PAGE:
Very very fast logic.We used to use ECL for very fast core processing, but it has always been expensive.
I think that's a _CMOS_ chip with SiGe ECL-style output stage (which is LVDS basically). The low input currentspecs make it clear it's not ECL throughout!The speed comes from using SiGe transistors in the output stage...
They use to be used a lot as input prescaler dividers ( a divide by 10 decade counter was popular) for frequency counters up to 1200 Mhz or so. They sucked up a lot of Vcc current and ran plenty hot, but they were the speed burners of their day. Motorola was a big supplier of ECL chips as I recall.Lefty
Quote from: retrolefty on Jan 27, 2013, 06:26 pmThey use to be used a lot as input prescaler dividers ( a divide by 10 decade counter was popular) for frequency counters up to 1200 Mhz or so. They sucked up a lot of Vcc current and ran plenty hot, but they were the speed burners of their day. Motorola was a big supplier of ECL chips as I recall.LeftyWas that made out of discrete chips like this or did they have something with a better level of integration?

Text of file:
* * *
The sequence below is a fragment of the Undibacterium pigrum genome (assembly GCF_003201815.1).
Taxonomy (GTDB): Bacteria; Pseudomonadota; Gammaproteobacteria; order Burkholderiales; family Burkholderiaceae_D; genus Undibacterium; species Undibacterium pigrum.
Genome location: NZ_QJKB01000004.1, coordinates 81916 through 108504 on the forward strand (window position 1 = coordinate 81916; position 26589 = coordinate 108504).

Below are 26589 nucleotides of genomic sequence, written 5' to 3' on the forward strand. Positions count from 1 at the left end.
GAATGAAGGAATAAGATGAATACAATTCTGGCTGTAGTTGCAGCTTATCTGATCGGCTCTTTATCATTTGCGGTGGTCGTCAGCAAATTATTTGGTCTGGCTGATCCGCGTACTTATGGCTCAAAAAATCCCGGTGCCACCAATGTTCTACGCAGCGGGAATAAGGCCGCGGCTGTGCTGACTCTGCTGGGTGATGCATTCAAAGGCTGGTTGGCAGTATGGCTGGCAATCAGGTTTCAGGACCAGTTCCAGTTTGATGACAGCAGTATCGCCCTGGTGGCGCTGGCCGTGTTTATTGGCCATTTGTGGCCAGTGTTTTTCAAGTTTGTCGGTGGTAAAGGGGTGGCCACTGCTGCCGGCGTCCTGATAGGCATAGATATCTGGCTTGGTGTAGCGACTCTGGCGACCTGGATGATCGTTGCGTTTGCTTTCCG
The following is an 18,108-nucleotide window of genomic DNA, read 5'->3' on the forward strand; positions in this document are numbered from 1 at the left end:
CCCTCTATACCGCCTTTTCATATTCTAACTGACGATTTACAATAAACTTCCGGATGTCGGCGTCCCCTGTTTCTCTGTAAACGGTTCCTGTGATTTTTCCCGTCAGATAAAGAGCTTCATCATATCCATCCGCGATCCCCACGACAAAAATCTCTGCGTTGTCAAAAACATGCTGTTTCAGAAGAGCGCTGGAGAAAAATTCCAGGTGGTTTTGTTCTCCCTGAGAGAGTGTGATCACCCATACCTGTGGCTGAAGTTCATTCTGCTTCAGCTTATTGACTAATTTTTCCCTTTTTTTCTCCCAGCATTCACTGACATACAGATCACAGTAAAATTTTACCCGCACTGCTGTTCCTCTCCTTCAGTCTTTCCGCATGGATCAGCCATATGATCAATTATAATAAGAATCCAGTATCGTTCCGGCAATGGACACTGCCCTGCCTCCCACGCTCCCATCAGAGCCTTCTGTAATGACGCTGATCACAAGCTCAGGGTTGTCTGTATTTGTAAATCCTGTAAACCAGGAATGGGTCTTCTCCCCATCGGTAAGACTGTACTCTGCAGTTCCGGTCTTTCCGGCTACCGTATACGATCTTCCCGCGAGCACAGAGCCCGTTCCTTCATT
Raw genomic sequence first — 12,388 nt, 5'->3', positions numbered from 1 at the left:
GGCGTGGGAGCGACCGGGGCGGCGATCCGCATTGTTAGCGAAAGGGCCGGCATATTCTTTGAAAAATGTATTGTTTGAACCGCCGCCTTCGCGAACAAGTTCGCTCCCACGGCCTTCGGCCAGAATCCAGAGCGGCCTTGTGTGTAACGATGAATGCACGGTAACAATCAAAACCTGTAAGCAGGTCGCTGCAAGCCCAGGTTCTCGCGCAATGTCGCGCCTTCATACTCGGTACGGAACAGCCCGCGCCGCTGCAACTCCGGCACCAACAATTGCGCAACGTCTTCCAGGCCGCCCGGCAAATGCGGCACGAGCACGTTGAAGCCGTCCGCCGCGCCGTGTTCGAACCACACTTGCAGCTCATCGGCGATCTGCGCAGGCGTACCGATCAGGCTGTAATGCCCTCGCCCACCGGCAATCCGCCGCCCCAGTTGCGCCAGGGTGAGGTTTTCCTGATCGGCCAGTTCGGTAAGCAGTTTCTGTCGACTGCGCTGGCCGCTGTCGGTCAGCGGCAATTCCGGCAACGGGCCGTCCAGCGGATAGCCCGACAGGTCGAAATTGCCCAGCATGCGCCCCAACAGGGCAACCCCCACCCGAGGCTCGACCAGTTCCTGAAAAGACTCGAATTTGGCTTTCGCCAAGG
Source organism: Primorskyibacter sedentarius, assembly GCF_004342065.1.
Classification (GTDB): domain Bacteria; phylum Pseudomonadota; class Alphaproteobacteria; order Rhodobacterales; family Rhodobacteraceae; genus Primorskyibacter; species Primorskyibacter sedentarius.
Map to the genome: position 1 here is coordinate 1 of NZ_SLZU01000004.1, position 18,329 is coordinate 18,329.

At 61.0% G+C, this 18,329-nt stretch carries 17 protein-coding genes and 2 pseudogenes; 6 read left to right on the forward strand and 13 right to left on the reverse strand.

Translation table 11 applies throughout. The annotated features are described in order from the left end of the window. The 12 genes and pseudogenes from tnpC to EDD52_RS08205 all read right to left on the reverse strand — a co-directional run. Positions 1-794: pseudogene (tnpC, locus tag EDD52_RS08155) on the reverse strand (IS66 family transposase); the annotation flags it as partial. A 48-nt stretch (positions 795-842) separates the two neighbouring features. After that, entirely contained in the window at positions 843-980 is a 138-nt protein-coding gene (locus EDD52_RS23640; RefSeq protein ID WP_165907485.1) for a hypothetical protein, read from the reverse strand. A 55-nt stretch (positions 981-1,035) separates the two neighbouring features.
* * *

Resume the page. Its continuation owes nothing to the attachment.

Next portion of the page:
Motorola's MECL family dates back to early 1970's. (Circa 1972)Parts like: MC10101 Quad Gate or MC1227FTypical Speeds 85-120MHZ / 4ns switching time... not bad for 1972.
The new machine was the first Cray design to use integrated circuits (ICs). Although ICs had been available since the 1960s, it was only in the early 1970s that they reached the performance necessary for high-speed applications. The Cray-1 used only four different IC types, an ECL dual 5-4 NOR gate (one 5-input, and one 4-input, each with differential output), another slower MECL 10K 5-4 NOR gate used for address fanout, a 16×4-bit high speed (6 ns) static RAM (SRAM) used for registers, and a 1,024×1-bit 50 ns SRAM used for the main memory. These integrated circuits were supplied by Fairchild Semiconductor and Motorola. In all, the Cray-1 contained about 200,000 gates.
What I still don't get is the crappy level of integration.
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